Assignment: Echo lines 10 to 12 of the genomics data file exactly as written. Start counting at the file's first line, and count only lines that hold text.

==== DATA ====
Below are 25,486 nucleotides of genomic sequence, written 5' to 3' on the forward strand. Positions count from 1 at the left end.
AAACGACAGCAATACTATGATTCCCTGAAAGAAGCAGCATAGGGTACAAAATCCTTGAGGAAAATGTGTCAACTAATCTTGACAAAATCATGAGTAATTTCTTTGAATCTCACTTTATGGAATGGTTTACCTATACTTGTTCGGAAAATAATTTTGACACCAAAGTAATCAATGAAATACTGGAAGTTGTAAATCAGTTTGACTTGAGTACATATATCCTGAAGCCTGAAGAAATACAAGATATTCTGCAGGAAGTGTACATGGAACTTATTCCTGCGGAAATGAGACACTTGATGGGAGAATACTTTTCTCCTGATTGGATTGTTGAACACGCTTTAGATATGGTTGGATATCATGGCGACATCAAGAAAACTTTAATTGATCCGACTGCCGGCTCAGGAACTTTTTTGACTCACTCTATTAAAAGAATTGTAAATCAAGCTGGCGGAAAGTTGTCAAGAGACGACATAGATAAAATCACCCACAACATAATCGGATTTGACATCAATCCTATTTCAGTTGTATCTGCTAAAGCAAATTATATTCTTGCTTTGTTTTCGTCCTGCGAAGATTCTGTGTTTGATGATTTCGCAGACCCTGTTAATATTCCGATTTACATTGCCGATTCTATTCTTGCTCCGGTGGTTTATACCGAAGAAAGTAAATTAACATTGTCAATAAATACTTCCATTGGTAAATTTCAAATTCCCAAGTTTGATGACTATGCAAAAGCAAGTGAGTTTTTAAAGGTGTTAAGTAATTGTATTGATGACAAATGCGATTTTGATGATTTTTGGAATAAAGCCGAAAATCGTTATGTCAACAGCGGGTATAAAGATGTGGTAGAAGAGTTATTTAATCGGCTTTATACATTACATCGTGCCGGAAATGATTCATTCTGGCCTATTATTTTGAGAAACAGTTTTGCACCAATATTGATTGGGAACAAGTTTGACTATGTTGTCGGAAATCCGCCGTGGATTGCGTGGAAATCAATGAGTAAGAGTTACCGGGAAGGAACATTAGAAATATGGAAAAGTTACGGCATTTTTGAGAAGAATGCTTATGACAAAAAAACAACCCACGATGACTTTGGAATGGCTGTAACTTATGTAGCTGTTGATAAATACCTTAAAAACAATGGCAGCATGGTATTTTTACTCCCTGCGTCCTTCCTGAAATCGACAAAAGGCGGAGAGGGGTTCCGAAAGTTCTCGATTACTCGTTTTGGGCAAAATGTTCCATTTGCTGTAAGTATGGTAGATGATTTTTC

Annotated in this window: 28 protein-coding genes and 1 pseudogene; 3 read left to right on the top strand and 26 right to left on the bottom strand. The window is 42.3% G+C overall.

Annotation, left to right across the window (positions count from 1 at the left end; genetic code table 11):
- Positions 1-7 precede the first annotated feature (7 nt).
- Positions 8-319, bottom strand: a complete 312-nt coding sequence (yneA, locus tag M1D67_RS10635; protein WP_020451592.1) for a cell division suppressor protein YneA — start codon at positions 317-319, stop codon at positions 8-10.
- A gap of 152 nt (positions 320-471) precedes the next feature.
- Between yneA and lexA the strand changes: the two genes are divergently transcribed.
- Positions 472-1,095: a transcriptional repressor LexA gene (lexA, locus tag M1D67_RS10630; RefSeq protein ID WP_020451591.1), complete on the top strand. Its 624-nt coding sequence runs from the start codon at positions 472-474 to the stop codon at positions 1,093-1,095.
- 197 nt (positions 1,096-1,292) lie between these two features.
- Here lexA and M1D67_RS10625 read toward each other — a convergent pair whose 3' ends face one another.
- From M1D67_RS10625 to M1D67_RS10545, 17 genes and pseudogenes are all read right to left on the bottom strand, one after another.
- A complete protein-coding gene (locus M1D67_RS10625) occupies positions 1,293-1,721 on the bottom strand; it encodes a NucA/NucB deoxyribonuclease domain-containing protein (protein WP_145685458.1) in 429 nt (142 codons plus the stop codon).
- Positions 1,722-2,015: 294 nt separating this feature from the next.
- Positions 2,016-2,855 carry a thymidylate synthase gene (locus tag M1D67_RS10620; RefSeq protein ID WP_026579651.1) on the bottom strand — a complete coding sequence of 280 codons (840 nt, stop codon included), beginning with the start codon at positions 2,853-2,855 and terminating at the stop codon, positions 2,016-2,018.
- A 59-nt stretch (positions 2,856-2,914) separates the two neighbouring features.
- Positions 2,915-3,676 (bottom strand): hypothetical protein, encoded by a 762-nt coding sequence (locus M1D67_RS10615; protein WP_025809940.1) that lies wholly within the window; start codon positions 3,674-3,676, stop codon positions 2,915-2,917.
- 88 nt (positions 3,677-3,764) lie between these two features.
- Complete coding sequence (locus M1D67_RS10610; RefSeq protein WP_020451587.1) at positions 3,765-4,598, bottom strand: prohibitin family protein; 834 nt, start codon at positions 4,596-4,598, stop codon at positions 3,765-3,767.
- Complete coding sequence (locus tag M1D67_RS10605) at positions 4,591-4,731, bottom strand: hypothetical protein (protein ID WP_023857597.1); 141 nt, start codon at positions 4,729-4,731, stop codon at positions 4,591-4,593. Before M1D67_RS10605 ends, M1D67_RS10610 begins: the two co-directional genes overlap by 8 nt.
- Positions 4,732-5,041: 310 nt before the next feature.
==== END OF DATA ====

- 197 nt (positions 1,096-1,292) lie between these two features.
- Here lexA and M1D67_RS10625 read toward each other — a convergent pair whose 3' ends face one another.
- From M1D67_RS10625 to M1D67_RS10545, 17 genes and pseudogenes are all read right to left on the bottom strand, one after another.